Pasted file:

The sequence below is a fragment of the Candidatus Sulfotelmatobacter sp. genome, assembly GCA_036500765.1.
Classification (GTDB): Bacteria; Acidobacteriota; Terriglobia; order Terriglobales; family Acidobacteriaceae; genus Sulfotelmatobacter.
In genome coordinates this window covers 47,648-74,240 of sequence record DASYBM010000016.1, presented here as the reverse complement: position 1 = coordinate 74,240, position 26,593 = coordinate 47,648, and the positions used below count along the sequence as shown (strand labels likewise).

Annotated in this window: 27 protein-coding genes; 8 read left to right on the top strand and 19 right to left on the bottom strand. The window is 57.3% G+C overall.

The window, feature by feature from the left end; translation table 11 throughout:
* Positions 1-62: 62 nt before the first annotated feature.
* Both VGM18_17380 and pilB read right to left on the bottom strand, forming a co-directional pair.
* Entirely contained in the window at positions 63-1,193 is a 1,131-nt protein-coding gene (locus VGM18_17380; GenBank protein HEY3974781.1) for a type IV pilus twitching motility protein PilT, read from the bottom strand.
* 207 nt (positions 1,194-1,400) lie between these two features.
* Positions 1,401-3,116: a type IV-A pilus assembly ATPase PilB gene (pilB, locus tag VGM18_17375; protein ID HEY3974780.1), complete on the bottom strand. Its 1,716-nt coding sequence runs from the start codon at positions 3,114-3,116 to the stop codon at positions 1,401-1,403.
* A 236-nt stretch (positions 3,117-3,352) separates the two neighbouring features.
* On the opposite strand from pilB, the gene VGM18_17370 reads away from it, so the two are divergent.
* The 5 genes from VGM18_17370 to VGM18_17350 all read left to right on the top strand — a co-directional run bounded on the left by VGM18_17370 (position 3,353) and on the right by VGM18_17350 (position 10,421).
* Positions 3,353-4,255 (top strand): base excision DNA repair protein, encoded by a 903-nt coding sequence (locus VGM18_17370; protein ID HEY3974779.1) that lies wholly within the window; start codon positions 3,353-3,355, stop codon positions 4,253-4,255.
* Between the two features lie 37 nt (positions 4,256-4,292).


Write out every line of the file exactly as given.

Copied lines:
The sequence below is a fragment of the Candidatus Sulfotelmatobacter sp. genome, assembly GCA_036500765.1.
Classification (GTDB): Bacteria; Acidobacteriota; Terriglobia; order Terriglobales; family Acidobacteriaceae; genus Sulfotelmatobacter.
In genome coordinates this window covers 47,648-74,240 of sequence record DASYBM010000016.1, presented here as the reverse complement: position 1 = coordinate 74,240, position 26,593 = coordinate 47,648, and the positions used below count along the sequence as shown (strand labels likewise).

Annotated in this window: 27 protein-coding genes; 8 read left to right on the top strand and 19 right to left on the bottom strand. The window is 57.3% G+C overall.

The window, feature by feature from the left end; translation table 11 throughout:
* Positions 1-62: 62 nt before the first annotated feature.
* Both VGM18_17380 and pilB read right to left on the bottom strand, forming a co-directional pair.
* Entirely contained in the window at positions 63-1,193 is a 1,131-nt protein-coding gene (locus VGM18_17380; GenBank protein HEY3974781.1) for a type IV pilus twitching motility protein PilT, read from the bottom strand.
* 207 nt (positions 1,194-1,400) lie between these two features.
* Positions 1,401-3,116: a type IV-A pilus assembly ATPase PilB gene (pilB, locus tag VGM18_17375; protein ID HEY3974780.1), complete on the bottom strand. Its 1,716-nt coding sequence runs from the start codon at positions 3,114-3,116 to the stop codon at positions 1,401-1,403.
* A 236-nt stretch (positions 3,117-3,352) separates the two neighbouring features.
* On the opposite strand from pilB, the gene VGM18_17370 reads away from it, so the two are divergent.
* The 5 genes from VGM18_17370 to VGM18_17350 all read left to right on the top strand — a co-directional run bounded on the left by VGM18_17370 (position 3,353) and on the right by VGM18_17350 (position 10,421).
* Positions 3,353-4,255 (top strand): base excision DNA repair protein, encoded by a 903-nt coding sequence (locus VGM18_17370; protein ID HEY3974779.1) that lies wholly within the window; start codon positions 3,353-3,355, stop codon positions 4,253-4,255.
* Between the two features lie 37 nt (positions 4,256-4,292).